Two Assistant Chief Executive Officers of the Land Transport Authority (L.T.A.) have been suspended.
This is in connection to an internal investigation on allegations that information was altered on the L.T.A. system to allow vehicles belonging to them to be registered.
The suspensions were confirmed by the Minister of Works, Transport and Infrastructure, Papali’i Niko Lee Hang.
According to the Minister, the A.C.E.O's are suspended with pay until the investigation is completed.
Asked about the identity of the officials in question and what positions they hold, the Minister said he could not divulge that information at this stage.
The Minister said he’s currently waiting for a report from the Board of Directors of the L.T.A.
“I cannot comment on the details of the case; however I am waiting for the results of the investigations by the L.T.A. Board; as you know they make the recommendation, not me.”
Asked whether the L.T.A. will seek assistance from the Police, Papali’i was skeptical.
“This is an internal matter. We have to consider the seriousness of the case first before we take that route. Again we are looking at whether these allegations are accurate.
“Also we have to give those involved the time to respond to the allegations made against them.”
The Minister assured that justice will prevail “again we have to wait whether these allegations are true or not true”.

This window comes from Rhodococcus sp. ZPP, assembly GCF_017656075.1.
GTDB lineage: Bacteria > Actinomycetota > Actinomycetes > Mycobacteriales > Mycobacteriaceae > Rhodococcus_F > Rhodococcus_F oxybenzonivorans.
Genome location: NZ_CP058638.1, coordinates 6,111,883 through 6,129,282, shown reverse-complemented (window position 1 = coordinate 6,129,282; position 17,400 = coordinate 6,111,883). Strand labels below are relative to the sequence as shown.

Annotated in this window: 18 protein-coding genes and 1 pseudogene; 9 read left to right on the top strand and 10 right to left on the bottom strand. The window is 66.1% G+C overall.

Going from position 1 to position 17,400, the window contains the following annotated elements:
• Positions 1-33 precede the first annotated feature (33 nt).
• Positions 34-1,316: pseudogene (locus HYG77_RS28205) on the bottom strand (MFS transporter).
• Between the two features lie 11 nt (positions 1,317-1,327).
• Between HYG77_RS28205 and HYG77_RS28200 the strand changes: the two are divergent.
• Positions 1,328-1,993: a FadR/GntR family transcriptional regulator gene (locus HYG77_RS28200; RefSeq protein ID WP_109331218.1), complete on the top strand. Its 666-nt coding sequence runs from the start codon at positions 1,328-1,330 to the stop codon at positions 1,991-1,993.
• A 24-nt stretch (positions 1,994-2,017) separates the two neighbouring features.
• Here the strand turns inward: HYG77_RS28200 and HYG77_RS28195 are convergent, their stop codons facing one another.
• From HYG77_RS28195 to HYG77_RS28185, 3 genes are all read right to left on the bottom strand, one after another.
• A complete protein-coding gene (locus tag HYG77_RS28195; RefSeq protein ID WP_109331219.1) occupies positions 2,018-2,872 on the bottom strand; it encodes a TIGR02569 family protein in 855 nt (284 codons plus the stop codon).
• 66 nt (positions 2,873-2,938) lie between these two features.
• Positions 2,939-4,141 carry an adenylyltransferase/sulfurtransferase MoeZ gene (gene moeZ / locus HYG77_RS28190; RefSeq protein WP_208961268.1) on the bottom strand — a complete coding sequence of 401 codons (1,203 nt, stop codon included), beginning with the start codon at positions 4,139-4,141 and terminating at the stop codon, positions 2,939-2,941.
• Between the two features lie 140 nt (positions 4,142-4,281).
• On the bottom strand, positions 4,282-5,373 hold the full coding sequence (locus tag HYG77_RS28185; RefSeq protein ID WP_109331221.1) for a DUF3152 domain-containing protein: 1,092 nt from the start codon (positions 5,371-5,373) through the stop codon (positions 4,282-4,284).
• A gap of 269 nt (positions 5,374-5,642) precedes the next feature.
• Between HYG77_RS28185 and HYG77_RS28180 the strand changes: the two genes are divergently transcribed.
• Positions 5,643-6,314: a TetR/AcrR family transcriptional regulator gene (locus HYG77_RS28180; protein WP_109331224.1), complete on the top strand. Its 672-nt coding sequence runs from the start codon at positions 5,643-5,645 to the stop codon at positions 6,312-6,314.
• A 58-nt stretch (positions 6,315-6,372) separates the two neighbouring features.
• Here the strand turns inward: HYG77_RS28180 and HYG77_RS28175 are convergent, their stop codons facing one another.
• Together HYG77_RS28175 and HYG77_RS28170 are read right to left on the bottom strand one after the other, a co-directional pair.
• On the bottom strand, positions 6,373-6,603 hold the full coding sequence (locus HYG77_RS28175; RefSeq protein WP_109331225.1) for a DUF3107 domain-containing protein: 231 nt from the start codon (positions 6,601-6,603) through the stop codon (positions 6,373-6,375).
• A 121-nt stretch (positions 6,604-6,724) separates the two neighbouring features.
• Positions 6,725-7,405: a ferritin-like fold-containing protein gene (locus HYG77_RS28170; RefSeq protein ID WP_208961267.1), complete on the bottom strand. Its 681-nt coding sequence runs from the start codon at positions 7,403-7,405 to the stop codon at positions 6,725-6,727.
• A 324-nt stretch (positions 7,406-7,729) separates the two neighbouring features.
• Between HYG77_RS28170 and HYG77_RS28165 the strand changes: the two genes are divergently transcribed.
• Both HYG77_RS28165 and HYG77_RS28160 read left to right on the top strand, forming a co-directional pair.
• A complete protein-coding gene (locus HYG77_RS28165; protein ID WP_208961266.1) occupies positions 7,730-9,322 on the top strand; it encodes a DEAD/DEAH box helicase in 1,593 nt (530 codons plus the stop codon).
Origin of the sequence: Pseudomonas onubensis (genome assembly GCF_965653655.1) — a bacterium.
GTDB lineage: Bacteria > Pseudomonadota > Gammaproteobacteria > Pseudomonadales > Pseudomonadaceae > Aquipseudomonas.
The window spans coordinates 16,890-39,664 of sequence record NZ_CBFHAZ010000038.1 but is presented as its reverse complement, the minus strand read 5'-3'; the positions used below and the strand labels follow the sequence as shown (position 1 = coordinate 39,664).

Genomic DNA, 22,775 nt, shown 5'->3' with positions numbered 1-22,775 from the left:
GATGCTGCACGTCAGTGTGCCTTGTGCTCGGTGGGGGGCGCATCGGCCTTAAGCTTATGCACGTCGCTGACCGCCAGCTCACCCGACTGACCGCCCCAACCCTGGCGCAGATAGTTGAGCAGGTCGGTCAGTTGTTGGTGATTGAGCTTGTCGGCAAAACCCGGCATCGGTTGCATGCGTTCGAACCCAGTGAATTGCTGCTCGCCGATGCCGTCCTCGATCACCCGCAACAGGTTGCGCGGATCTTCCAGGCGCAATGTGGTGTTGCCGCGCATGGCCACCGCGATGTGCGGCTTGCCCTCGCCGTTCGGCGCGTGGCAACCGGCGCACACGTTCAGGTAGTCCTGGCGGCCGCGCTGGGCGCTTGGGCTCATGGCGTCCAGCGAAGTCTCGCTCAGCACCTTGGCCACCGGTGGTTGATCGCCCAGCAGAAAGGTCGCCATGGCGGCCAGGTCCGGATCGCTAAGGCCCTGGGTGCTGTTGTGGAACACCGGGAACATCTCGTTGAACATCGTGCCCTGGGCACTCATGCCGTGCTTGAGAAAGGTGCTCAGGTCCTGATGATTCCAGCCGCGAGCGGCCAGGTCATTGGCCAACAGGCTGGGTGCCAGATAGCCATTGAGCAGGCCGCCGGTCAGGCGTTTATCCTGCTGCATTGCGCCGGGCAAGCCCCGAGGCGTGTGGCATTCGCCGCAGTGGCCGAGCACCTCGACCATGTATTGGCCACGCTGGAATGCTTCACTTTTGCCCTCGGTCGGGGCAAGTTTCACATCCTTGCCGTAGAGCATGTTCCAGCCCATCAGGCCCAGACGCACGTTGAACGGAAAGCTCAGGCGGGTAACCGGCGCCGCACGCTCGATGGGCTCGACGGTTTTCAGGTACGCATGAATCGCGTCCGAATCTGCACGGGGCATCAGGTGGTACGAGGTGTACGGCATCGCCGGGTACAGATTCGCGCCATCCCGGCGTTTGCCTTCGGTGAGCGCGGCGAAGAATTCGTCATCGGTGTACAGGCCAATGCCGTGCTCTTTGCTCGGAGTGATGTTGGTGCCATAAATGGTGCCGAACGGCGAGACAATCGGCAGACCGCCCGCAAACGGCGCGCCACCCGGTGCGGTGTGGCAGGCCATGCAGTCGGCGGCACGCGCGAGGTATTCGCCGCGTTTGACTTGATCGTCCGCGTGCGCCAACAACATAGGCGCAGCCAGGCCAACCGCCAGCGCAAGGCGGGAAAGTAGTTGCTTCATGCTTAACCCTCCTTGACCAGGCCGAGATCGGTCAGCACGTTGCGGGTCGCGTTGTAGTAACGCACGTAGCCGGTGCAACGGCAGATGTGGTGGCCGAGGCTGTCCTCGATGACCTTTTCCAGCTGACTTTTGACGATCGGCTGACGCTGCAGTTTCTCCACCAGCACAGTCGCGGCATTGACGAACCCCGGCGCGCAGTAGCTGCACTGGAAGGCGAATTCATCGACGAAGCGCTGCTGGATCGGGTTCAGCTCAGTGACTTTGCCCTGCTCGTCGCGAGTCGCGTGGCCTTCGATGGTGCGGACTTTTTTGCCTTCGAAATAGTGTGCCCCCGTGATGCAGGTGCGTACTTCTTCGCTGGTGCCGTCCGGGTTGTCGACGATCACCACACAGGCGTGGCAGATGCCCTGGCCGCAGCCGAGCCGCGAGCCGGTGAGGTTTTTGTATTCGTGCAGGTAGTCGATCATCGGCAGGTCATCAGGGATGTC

Asked as to why the investigation is taking so long, and the Minister said there is no need to rush.
“Those involved are suspended so there is no need rush the investigation.
“Let me make it clear; government policies for those who are suspended is that they are suspended with pay and until such time whether the allegations are proven or not, then appropriate personnel action will be taken,” said the Minister.
Earlier this month, Chief Executive Officer of L.T.A., Ta'atialeoitiiti Agnes Tutuvanu-Schwalger, confirmed these allegations have already been made known to the L.T.A. and an investigation was underway.
As reported earlier, documents leaked to the Samoa Observer show that the year of manufacture for the vehicles were changed from 2000 to 2005 so they could be registered on the L.T.A’s Road Transport Administration System (R.T.A.S.).
One of the vehicles involved, according to documents obtained by the Sunday Samoan, is a Toyota Allion.
On the P.S.V. vehicle inspection, the car is a 2003 model. But according to the R.T.A.S, it’s been amended to 2006.
Both documents point to the same V.I.N. number.
During an earlier interview with Tutuvanu-Schwalger, she acknowledged the opportunity given to the L.T.A to comment.
But she said she cannot provide “any further details at this point until the investigation has been completed”.
The C.E.O. assured the L.T.A. has in place rules and regulations which govern their staff and how they carry out their work.
“Therefore, if these allegations are proven to be true then my staff involved will be dealt with accordingly.
“Honesty is one of L.T.A.’s core values and principles therefore L.T.A. endeavours to promote and enforce this for our Management (including me as C.E.O.) and our staff.”
According to Tutuvanu-Schwalger, since the start of 2018, L.T.A. has been in the process of upgrading its Road Transport Administration System (R.T.A.S.). The system houses all the information about vehicles in Samoa.
“Findings from this investigation will be used to improve the setup, operation, maintenance and security of the R.T.A.S.
“Furthermore, improvements to our current working procedures will be made based on findings from our investigation.
“Again, I on behalf of the L.T.A., encourage members of the public to contact our office for any matters that they would like to discuss and understand more.
“Comments and feedback from the public as well as our staff is crucial in improving L.T.A.’s service delivery.”